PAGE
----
7th October – Why Urdu is an Indian language, not a foreign one?

Recently Punjab University, Chandigarh, had proposed to merge Department of Urdu language with school of foreign languages to be set up after merging departments of French, Russian, German, Chinese and Tibetan.

The move earned huge criticism from the department of Urdu of the same university and Punjab Chief Minister Captain Amarinder Singh also objected to this move of PU and said that Urdu is an Indian language like any other Indian language.

Urdu is an Indian language

What is the origin of Urdu language?

  • According to the Urdu Language experts, the origin of Urdu had taken place in Punjab state of India and the great poet Ameer Khusro, in his book ‘Ghurrat-ul- Kamal’ had written that Masood Lahori (Masood Saad Salman), a renowned poet who was born in Lahore in 11th century) had composed poetry in Hindvi (Urdu), which is also called Dehlavi.
  • The subject, object, auxiliary, verb, grammar, tenses of Urdu are very much Indian and like the Hindi language.
  • Before it is called Urdu, it was familiar with other names including Hindustani, Hindavi, Dehlavi and Rekhta.

How it developed and flourished?

Experts said that as per the historical references after its origin in Punjab, Urdu got developed and flourished in Delhi along with part of Haryana state and some states in South where it was developed in the form of ‘Dakhni (Deccani) language’.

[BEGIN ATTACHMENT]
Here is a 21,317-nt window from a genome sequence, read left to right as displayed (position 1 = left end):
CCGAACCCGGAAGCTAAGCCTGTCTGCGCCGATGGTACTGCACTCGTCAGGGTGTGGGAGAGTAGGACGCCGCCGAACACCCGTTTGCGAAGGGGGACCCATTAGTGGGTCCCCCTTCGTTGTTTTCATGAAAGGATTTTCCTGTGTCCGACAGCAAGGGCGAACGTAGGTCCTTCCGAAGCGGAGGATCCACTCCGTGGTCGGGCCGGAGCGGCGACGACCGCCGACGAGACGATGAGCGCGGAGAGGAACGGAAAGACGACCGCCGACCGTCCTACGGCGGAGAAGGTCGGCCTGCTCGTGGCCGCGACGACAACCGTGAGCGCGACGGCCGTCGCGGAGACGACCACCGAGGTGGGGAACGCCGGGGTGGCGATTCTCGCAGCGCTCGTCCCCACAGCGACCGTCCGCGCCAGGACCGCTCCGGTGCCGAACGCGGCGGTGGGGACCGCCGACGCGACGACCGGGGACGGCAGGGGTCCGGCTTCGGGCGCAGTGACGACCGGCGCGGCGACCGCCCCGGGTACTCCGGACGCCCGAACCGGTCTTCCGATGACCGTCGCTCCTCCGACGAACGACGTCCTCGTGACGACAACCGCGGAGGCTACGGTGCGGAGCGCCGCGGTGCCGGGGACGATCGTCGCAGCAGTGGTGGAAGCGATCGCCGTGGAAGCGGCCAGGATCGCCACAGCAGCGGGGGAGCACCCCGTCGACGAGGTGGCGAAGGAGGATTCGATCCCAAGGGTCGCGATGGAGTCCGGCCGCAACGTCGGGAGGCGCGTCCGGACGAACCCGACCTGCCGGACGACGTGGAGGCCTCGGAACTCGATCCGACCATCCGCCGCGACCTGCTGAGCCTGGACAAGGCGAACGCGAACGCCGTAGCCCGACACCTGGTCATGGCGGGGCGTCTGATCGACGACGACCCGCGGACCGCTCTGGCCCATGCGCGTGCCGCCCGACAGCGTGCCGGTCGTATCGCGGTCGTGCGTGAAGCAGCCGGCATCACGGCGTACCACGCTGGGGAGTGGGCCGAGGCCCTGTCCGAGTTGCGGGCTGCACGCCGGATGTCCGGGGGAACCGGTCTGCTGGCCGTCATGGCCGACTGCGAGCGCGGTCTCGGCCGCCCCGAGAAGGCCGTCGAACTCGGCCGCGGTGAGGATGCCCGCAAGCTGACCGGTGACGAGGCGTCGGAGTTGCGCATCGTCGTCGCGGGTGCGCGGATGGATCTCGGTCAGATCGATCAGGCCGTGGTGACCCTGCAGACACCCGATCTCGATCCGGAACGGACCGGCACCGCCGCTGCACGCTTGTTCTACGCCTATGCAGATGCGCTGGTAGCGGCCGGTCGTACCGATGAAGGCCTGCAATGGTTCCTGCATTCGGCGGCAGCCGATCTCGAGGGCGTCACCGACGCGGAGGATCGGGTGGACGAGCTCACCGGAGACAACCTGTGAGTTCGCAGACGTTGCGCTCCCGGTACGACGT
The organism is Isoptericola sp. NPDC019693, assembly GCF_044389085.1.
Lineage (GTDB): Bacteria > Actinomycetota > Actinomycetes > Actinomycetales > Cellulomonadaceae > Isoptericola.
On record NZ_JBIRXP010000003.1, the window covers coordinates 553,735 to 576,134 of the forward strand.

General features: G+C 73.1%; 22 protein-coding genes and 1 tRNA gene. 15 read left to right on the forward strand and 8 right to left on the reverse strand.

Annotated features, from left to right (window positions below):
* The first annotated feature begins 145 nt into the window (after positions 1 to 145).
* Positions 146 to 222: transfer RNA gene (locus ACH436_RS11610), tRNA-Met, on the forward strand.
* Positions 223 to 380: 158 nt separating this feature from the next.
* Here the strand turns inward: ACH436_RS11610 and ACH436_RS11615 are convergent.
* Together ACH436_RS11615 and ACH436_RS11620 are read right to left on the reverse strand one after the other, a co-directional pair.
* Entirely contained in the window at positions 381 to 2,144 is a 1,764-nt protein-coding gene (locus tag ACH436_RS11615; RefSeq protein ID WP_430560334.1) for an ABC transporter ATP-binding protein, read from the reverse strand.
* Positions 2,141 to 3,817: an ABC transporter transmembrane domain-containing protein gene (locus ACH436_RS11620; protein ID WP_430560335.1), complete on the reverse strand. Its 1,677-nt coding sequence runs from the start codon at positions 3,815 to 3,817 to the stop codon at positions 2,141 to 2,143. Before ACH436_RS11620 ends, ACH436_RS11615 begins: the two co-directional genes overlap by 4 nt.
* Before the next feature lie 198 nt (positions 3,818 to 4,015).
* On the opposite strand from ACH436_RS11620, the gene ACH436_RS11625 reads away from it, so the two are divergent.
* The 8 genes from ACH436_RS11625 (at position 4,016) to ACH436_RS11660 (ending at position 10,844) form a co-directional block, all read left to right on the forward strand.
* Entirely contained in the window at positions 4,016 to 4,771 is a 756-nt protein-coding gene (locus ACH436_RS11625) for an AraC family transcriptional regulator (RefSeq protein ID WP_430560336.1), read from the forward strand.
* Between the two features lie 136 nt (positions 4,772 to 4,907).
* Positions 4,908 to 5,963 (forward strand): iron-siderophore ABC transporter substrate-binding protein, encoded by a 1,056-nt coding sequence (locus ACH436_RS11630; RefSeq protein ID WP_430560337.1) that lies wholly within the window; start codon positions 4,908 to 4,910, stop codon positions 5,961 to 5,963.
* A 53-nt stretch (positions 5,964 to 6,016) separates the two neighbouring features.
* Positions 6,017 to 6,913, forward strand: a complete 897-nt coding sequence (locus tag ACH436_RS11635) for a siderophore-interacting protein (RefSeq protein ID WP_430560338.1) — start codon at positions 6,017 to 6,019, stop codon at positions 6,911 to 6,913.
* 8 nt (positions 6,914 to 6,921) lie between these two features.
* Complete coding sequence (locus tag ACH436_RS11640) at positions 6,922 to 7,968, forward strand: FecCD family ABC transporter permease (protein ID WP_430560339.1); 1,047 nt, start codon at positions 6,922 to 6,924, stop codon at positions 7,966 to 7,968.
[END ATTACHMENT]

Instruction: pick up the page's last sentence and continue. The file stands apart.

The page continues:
Connection with Deccan India –

  • When Delhi Sultanate and then Mughal Empire spread its wings towards the Deccan, Urdu speaking people of Delhi spread the language in South where it got developed and flourished in Dakhan (Deccan) states mainly in Karnataka, nowadays Telangana, part of Kerala and Tamil Nadu and Maharashtra.
  • During Bahamani Sultanate in Deccan from 14th to 16th century mainly in Maharasthra, Karnataka and Telangana, Urdu got flourished a lot as several scholars, who were the part of Deccan Sultanate used Urdu and local words which further got spread in other parts like Ahmednagar, Bijapur, Bidar and Golkonda (now in Telangana)

Current status in India –

It is one of the officials’ languages under the Constitution of India, it is among the 15 Indian Languages written on the Indian Currency notes. It is one of the official languages in states like Kashmir, Telangana, UP, Bihar, New Delhi and West Bengal.

SourceThe Indian Express

Also read: 5th October – The brick and mortar of ‘FDI 2.0’

NOTE It becomes important for Prelims

QUESTIONTrace the history of ‘Urdu’ language in India. How it travelled all the way to South India?